The show throws these characters into the mystery of the house and its heritage, the possibility of cult activities and the lives of those who have come, and gone, before them in the house. Through the episodes the mystery of the house unfolds as our anthology stories are told by the protagonists heading towards a dual conclusion.

Is the Midnight Club any good?

The Midnight Club is, I believe, massively misunderstood at the moment in review and on social media. Due to It being a Flannigan production it has been sold by Netflix and by its marketing as a horror show with a huge amount of jump scares and a terrifying premise. This is simply not the case and in many ways this notion has damaged what I believe to be a fantastic piece of writing.

Firstly the show is not for adults. It is by its very nature a YA production. This is a show about loss, about fear and about grief. Like Midnight Mass before it, Flannigan has written a piece about people coming to terms with, accepting and moving on from their own loss and the fear of what is to come. Through their stories around the table, the characters approach their own impending end and learn to accept it. Yes they will die, but they will not be alone. The show is not meant to be seen through the eyes of an adult, it is a show meant for teenagers, it is their story.

This is the thing that I think people have not understood and reviews calling it ‘weak’, ‘understated’ and ‘not scary’ have fully missed the point. Its written as a kind of eulogy to those in the situation. A tribute to a shared strength. The ‘ghosts’ are nothing more than the internal fears of our characters, the stories meant to entertain, to distract and to give those facing death a way to verbalise their emotions. It is not a horror show, It is a coping mechanism that I believe really does work well when seen as such.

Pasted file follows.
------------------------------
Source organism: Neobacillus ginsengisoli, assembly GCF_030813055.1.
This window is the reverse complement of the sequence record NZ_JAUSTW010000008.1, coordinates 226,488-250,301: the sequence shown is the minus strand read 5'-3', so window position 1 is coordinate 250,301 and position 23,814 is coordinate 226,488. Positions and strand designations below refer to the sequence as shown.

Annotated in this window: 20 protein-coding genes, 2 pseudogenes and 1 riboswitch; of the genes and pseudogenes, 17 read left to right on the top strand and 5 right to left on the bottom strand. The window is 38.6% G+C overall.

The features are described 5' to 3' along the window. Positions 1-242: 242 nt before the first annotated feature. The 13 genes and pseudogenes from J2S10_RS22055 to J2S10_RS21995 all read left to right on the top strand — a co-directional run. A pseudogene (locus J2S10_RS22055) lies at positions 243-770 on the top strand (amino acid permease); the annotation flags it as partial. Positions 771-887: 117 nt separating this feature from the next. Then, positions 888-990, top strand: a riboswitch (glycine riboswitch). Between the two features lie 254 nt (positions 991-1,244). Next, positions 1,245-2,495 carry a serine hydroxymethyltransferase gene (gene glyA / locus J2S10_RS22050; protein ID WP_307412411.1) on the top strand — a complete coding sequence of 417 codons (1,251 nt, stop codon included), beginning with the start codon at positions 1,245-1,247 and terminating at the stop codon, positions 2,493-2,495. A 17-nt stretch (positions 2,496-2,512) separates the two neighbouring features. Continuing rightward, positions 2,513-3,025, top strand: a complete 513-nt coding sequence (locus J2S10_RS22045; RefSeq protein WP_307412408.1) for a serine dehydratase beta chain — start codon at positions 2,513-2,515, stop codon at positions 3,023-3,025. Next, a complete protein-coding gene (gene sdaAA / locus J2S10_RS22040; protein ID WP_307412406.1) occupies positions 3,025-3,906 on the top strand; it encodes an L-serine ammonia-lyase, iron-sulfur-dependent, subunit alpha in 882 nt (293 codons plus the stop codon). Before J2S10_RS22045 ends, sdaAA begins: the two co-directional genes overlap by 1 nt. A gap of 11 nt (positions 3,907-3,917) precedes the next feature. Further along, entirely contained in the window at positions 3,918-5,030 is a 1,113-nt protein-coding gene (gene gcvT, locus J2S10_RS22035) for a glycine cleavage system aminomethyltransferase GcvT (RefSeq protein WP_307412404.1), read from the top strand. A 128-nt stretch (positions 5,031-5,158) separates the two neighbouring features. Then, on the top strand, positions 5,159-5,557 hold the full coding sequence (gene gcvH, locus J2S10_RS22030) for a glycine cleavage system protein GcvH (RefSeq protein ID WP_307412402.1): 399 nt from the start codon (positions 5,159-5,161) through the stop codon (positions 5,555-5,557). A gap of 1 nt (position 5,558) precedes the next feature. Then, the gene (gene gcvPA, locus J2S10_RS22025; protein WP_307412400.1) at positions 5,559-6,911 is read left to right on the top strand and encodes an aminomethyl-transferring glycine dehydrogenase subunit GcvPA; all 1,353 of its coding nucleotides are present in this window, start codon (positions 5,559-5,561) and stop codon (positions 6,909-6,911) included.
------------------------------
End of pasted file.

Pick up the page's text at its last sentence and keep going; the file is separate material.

The cast all give solid performances, with Ruth Cobb (Anya) being a huge stand out. Despite it being her first TV role, she owns every scene and reminds me of a young Robert Sheehan when Misfits and Umbrella Academy first came out. She is fantastic and one to watch for the future (watch out for her in Mike Flannigans next full project, The Fall Of The House Of Usher in 2023).

Can we also give a huge heap of praise on the decision to keep the show based in the mid 1990’s rather than a modernisation? This allows the show to have probably the best soundtrack of the year. Any TV show that opens with Stone Temple Pilots and ends with Soundgarden really does get extra points!

The Midnight CLub

(Image credit: Netflix)

Should I watch it?

The Midnight Club is not Haunting Of Hill House. Its doesnt try to be and was never intended to be. Critical and public comparisons have missed the point. It is a solid, well crafted, beautifully shot and very well written exploration of fear, grief, loss and the nature of friendship against impossible odds. I really enjoyed the show and would fully recommend it. Horror purists will disagree but honestly it was never meant for them.

The Midnight Club is available in full now on Netflix.

Brian Comber

Liverpool lad, mid-life crisis survivor, writer of short fiction, screenplays, articles, reviews and opinion pieces. Brian is totally in love with cinema in all its many forms. He writes for websites, blogs and published magazines, including Screen Rant, IGN and Purple Revolver in the constant hope it will help him avoid getting a real grown-up job. In his free time, he's a gym obsessive and previously good guitarist.